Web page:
While Killer is Dead may not push the current generation of consoles visually, I’m a huge fan of the style itself. There’s an almost ghastly, mystical element to the art design, often times accented with motion blurs, buckets of blood, and smooth, neon colors. While the characters themselves aren’t usually interesting, their designs are unique and memorable. The musical arrangement is similarly excellent, and offers up a solid mix of rock and jazzy tunes that were stuck in my head hours afterwards.
As you’re playing through the story, “Gigolo Missions” occasionally appear on the level-select screen. To be blunt, you’re basically going on virtual dates with the women Mondo encounters during his travels, and they operate similarly to the creepy camera levels in Metal Gear Solid: VR Missions. They’re super easy, as all you have to do is stare into your date’s eyes while they’re watching, look elsewhere when they’re not, and give them presents occasionally.
The scenes themselves aren’t explicit and don’t show “the act,” but some people may have a problem with the voyeuristic nature of them. While they are technically optional, they grant you huge bonuses like most of your sub-weapons, so it’s in your best interest to do them. If you mess up and stare at them too often while they’re watching, your date might spill coffee on your dick. No pressure.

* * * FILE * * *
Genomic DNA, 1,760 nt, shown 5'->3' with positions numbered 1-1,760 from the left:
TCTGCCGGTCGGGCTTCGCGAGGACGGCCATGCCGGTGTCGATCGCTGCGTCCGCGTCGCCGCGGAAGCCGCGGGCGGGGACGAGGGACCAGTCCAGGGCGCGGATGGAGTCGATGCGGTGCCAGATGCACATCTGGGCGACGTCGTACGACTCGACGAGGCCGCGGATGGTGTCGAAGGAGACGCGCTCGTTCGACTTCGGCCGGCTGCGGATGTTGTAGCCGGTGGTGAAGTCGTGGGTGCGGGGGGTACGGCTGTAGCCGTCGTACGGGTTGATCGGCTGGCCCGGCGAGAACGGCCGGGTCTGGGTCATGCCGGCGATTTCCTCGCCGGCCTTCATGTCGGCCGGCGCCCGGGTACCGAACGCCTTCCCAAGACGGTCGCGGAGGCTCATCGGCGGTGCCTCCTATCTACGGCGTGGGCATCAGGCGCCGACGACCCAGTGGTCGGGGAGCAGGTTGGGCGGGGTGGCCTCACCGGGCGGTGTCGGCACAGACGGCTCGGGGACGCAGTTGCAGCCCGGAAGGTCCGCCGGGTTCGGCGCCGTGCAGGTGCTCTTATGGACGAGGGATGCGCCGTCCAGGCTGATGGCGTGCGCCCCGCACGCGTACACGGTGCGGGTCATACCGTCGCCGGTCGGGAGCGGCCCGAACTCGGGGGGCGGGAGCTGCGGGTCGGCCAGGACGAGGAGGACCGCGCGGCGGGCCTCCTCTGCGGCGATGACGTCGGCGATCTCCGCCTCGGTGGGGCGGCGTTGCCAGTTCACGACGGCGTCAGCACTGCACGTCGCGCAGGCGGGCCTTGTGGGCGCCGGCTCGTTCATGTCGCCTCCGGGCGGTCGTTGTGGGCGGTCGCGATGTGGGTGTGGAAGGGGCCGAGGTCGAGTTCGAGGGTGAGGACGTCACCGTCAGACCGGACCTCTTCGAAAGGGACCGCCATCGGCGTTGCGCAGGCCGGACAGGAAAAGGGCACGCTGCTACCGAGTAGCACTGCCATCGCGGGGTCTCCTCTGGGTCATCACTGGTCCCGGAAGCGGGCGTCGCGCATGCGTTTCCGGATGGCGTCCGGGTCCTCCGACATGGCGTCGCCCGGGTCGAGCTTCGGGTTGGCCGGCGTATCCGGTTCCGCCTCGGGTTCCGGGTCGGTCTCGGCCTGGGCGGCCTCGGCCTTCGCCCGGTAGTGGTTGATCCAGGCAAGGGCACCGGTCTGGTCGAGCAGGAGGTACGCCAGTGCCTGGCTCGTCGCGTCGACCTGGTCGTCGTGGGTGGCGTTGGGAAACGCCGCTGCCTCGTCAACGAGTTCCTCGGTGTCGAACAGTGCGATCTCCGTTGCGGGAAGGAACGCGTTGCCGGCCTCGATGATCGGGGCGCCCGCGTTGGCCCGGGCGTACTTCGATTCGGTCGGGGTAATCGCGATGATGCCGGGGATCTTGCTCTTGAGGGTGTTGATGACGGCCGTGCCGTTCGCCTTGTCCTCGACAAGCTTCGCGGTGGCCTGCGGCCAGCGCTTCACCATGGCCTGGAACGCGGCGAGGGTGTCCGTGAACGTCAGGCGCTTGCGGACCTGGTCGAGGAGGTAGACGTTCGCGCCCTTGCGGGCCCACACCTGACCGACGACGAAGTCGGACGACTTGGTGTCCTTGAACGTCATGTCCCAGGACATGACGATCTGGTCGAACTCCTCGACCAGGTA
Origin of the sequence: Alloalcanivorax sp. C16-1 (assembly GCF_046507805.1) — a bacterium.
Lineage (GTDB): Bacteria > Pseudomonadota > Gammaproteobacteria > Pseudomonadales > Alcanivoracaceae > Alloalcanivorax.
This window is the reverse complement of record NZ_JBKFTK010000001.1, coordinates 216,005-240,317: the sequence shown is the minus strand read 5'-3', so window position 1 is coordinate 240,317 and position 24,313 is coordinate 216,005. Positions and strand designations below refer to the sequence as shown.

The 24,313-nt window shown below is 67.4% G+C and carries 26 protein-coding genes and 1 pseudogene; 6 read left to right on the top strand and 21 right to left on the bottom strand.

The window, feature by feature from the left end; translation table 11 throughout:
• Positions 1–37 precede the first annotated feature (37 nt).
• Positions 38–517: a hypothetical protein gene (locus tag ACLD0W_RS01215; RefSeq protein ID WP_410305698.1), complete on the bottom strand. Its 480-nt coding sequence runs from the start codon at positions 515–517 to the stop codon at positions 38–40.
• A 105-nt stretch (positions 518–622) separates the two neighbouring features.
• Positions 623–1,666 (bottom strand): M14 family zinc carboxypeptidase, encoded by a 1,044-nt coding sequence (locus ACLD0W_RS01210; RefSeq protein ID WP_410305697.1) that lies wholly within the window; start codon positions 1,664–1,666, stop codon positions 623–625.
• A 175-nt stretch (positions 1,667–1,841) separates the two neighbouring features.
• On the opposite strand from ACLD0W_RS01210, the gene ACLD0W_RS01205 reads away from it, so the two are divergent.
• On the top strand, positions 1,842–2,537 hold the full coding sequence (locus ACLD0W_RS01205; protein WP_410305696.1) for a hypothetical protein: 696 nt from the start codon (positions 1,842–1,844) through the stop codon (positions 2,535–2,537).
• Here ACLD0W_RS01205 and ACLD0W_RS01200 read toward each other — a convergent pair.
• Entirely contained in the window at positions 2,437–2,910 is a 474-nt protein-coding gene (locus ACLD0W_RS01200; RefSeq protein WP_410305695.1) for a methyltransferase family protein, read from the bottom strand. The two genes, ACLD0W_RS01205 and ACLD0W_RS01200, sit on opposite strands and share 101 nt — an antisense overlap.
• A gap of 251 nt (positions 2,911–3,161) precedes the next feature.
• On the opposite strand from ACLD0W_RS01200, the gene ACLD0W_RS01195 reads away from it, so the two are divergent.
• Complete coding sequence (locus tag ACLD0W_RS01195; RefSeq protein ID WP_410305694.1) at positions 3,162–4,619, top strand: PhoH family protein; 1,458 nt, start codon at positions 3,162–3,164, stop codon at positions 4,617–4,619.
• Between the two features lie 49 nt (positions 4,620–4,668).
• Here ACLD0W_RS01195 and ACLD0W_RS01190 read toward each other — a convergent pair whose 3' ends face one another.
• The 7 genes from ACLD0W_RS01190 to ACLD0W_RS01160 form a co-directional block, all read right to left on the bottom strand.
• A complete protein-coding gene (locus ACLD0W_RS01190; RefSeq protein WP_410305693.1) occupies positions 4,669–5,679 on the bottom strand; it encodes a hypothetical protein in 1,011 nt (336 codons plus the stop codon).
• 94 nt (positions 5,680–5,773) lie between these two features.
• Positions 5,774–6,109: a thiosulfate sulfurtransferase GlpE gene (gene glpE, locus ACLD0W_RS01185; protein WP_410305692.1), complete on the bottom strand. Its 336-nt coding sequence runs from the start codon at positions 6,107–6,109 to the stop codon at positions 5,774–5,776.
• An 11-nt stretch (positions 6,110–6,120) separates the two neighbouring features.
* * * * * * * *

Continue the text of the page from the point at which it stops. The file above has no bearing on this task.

As a typical action game, Killer is Dead will last you anywhere from 5-10 hours, depending on how often you die and how many side missions you do (of which there are a fair amount). After you’re finished with the very last mission you’ll be able to go back and replay every level at will on any difficulty level — including the new Very Hard mode — which is a nice touch. If you’re an action veteran you will want to start on Hard right away, as I only died three times during the course of the Normal campaign.
In the end, you’re left with a slightly quirky Japanese action game that felt like it could have come from any number of developers. The action isn’t truly technical but it works, and the cast and narrative don’t have that Suda quality charm, but they’re interesting enough to compel you to keep playing. If you’re a pure action fan, this is just another game to eat up — for everyone else, there’s not a whole lot for you to enjoy in Killer is Dead.